Excellence #2 Review - Like Father, Like Son
Updated: Jun 1
• Khary Randolph Emilio Lopez (Cover Artists)
One of the saddest parts about reviewing comics is that you'll regularly hit a string of mainstream comics that get a lot of attention but are ultimately mediocre. Reviewing these books are a chore but you push through because you're a reviewer, it's kinda your job.
On the other hand, you'll review a good book or great indie comic and nobody will read the blog or check out the comic. It feels like you're writing for no one, and that even though you're spending time on a quality product, your audience would rather you spend time ragging on Tom King or the next ill-fated Captain Marvel relaunch.
Brandon and Khary have put together a straight forward coming of age story and blended it into a fantastical world of magic and intrigue. The story is mature, nuanced and the art direction is immaculate. If I had to compare this issue to a genre film the nearest comparison I came up with was Star Wars: The Empire Strikes Back. Spencer, the lead character defies his father and the rules of the order to steal a healing spell that may potentially save his grandmother. It's a relatable situation especially for anyone that has lost a loved one. His father rejects the idea and due to Spencer's youth and rebellious streak, he sees his father as a coward.
Because the setting has not been fleshed out as of this issue it's not readily apparent which course of action is the correct one. What is apparent is that Spencer's motivations are entirely guided by his emotions which in many cases can lead one down a path of destruction.
The writing for the issue is particularly strong with our characters and their interactions. There is also some very clever worldbuilding done on this issue. I loved the use of color in this book. There is a scene between Spencer and his father where it's established that in a specific location you can tell the power level of a magician by the colors that manifest when they are in proximity.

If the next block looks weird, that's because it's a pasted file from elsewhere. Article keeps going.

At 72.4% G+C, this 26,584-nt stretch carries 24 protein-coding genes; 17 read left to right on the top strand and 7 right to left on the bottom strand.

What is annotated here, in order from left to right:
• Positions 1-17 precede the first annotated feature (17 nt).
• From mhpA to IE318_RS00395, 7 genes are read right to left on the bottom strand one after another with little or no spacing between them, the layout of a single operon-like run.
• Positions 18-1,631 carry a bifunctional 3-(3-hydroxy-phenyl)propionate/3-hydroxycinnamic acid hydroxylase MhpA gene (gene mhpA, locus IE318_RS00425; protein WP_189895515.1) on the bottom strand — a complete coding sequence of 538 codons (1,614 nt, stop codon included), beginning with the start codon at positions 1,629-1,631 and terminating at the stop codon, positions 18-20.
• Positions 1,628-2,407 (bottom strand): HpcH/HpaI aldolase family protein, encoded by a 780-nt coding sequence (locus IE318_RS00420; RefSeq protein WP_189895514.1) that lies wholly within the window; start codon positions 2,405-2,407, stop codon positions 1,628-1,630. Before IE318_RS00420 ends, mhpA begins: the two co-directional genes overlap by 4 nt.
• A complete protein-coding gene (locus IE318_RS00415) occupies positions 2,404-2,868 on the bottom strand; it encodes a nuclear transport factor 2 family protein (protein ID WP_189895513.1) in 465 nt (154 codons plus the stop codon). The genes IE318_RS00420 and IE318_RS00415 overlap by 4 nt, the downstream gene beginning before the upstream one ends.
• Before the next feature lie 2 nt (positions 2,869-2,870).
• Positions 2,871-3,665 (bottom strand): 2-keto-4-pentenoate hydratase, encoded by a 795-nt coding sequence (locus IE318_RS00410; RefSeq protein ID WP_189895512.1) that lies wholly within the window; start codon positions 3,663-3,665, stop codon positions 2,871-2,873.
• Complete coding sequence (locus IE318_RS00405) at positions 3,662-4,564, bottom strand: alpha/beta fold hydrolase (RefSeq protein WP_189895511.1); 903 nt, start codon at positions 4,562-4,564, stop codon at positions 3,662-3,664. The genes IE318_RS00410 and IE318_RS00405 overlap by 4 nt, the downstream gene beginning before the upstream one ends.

This is a cool reveal that would only work in a visual medium. It means that you'll be able to anticipate a character standing or threat level simply by which colors appear on the page. It's a great use of passive storytelling. It also works in the same way that lightsaber color can generally be used to identify a character's role within the Jedi order or Light/Dark side affiliation.
Doubling back to Spencer, he's a good kid, but he's an asshole. I can relate to the guy but as I'm reading the book I want to reach out to him and say, dude, take a breath. He's a typical teenager, he thinks he knows everything and although he has some valid points, his bullish attitude will more than likely do more harm than good as the series progresses.
Aside from Jamal Campell's work on DC Comics Naomi, I've never seen African - American characters rendered this gracefully. Typically you see this sort of imagination in Afro-futuristic settings. Excellence feels like the world outside of your window. If you live in the hood, these are the guys you see around the block, at church or the barbershop.
There are even elements of Afro-Futurism throughout the comic. Some of the panels in this issue are so well executed I could see a clothing line springing up inspired by this artwork an some of the dialogue. Perfectly complementing the linework and script are Emilio Lopez's colors. Although the overall tones lean heavily on greens, tans, and golds, every page is still striking. Lopez's color choices are spot on and work during quieter moments and also offer a nice contrast to the action beats as the pace picks up and spells are being cast.
In short, Excellence #2 is a great read. The story is extremely interesting and the art is amazing. I'm about four issues behind and will assume that the trade is out or will be soon. In any case, give the book a shot it's easily one of the best series to be released this year.